This new initiative’s executive director, Lakisha Young, also paid staff at GO. Sources say that some Oakland Reach leaders traveled to Memphis, Tennessee to be trained by Memphis Lift. Memphis Lift is an AstroTurf parent organization that has enough money to pay $15 an hour for parent “volunteers” to knock on doors. Teach for America promotes Memphis list on their website.
The new message by these organizations is “we only want quality education and don’t care whether it comes from charter schools or public schools. People in our neighborhoods deserve to choose what is right for their children and grandchildren. ‘System of Schools’ will enable managing our portfolio of schools more efficiently.” A public school advocate, Jane Nylund commented, “Essentially, the campaign is designed to embrace what I would call a Kumbaya moment; a way to deal with what CRPE calls ‘toxic local politics.”’
CRPE is the Bill Gates financed Center for Reinventing Public Education on the campus at the University of Washington. CRPE is leading the charge for portfolio districts which means managing a portfolio of schools like a stock portfolio; close the losers and open new schools. This theory ignores the well-known damage that instability causes students; especially those living in poverty.
The article “Education Cities is the National Organizer for the Destroy Public Education (DPE) Movement” relates how this national umbrella organization is providing leadership for privatizing public education across America. A recent Education Cities update says,
“Educate78 has started an #OUSDBudget blog series to delve into the Oakland Unified School District budget crisis. Most recently, the series has been tackling the question of whether Oakland has too many schools. Educate78 is also excited to celebrate the launch of two initiatives from one of its major grantees, GO Public Schools. The new Oakland REACH , a parent-led advocacy group and 1Oakland – a community-driven campaign working with educators and elected officials to advocate for policies that promote partnership and creatively re-design the school system in service of all students.”
The Citizens United Decision Effect on Oakland’s Schools
John Dunbar writing for Public Integrity explained,
“The Citizens United ruling, released in January 2010, tossed out the corporate and union ban on making independent expenditures and financing electioneering communications. It gave corporations and unions the green light to spend unlimited sums on ads and other political tools, calling for the election or defeat of individual candidates.
“In a nutshell, the high court’s 5-4 decision said that it is OK for corporations and labor unions to spend as much as they want to convince people to vote for or against a candidate.”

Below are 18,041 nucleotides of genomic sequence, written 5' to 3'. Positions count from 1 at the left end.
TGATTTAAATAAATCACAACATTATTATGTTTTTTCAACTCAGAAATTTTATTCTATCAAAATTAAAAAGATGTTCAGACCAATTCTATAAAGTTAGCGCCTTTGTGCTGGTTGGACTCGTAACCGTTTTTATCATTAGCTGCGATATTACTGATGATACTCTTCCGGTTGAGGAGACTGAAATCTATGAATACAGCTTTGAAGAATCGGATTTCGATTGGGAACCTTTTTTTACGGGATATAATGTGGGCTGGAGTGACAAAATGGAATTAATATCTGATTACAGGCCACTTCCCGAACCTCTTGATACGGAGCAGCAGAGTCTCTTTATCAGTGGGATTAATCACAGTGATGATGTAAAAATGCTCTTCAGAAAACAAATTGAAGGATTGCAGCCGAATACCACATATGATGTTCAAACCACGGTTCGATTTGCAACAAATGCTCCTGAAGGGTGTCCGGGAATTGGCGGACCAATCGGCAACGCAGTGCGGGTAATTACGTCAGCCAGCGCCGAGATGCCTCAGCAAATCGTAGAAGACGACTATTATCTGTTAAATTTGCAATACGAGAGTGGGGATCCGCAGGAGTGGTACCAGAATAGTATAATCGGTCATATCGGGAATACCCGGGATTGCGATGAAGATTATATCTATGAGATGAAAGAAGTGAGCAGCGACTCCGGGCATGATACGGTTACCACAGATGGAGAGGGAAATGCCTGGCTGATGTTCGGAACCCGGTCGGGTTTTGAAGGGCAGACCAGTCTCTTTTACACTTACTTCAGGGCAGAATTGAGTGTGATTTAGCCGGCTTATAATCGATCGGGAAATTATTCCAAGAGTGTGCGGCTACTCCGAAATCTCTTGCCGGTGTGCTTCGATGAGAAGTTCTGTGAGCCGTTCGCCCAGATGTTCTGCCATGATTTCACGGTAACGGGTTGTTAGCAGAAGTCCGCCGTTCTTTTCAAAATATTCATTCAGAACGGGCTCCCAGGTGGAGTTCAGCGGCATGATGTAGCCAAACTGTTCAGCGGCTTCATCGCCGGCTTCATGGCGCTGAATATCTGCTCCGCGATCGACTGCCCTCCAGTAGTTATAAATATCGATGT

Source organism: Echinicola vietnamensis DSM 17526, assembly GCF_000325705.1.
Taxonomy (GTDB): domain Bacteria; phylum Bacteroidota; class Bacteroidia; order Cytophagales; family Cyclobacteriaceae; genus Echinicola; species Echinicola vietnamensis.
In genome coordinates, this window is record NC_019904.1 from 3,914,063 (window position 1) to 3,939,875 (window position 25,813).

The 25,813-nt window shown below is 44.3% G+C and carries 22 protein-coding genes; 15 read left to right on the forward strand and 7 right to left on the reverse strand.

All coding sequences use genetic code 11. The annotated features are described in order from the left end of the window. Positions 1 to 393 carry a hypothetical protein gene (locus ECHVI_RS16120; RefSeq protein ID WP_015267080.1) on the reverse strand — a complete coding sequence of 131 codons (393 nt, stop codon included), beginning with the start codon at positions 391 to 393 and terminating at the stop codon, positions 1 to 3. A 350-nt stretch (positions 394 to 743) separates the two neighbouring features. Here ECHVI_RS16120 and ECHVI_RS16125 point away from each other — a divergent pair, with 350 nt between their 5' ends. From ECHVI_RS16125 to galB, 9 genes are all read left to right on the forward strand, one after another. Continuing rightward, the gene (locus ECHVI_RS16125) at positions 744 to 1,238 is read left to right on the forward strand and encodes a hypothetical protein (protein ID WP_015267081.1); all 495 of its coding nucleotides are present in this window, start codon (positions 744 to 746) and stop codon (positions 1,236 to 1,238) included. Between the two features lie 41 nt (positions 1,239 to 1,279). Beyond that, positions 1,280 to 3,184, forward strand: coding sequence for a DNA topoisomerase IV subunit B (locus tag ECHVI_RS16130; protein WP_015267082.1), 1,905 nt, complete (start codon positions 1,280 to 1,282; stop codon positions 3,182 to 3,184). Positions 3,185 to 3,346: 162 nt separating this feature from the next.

The first year that the Citizens United ruling affected Oakland’s school board election was 2012. It is now apparent that corporations and the billionaires who control them have a lot more money than labor unions or anyone else. James Harris, who proposed the “System of Schools” legislation, was the only 2012 challenger to unseat an incumbent. Reporting on that election, the East Bay Times said,
“This year’s school board elections have involved vigorous campaigning and far more money than usual — and, unlike recent election years, all four races were contested.
“GO Public Schools, a group of parents, teachers and community members that formed in 2008, is more charter school-friendly than the union’s leaders, and it has promoted changes to traditional union staffing rules, which the union has opposed. The GO Public Schools PAC has received three large donations of $49,000 or more, including — most recently — the California Charter Schools Association, bringing its fundraising total to nearly $185,000.
“The group threw its weight behind Hinton Hodge, Torres and Harris, mostly through independent expenditures and the organizing of volunteers. By contrast, the Oakland teachers union PAC, which is backing Pecot, Fuentes and Hutchinson, expected to raise about $20,000.”
The big money from billionaires was mostly funneled through Great Oakland Public Schools which is GO’s independent expenditure committee registered under tax code 501 C4. The following tables are based on data from the City of Oakland Public Ethics Commission.
In 2012, the support of GO helped Harris defeat incumbent board member Spearman in a close race. In addition, several well-known wealthy people gave maximum contributions to Harris, Hodge and Torres.
|2012 Harris, Hodge and Torres
Received Max $700 Contributions from
Michael Bloomberg is the famous billionaire and former mayor of New York City. Katherine Bradley was the publisher of the Washington Post. Laurene Jobs Powell was Apple founder, Steve Jobs, wife. Stacy Schusterman inherited the Schusterman fortune and runs the $2-billion Schusterman Family Foundation. Greg Penner married into Walmart money. His wife Carrie is one of the richest women in the world. Arthur Rock is Silicon Valley royalty. He had a hand in founding several famous companies including Intel. David Tepper is a billionaire hedge fund manager from New Jersey as is Alan Fournier.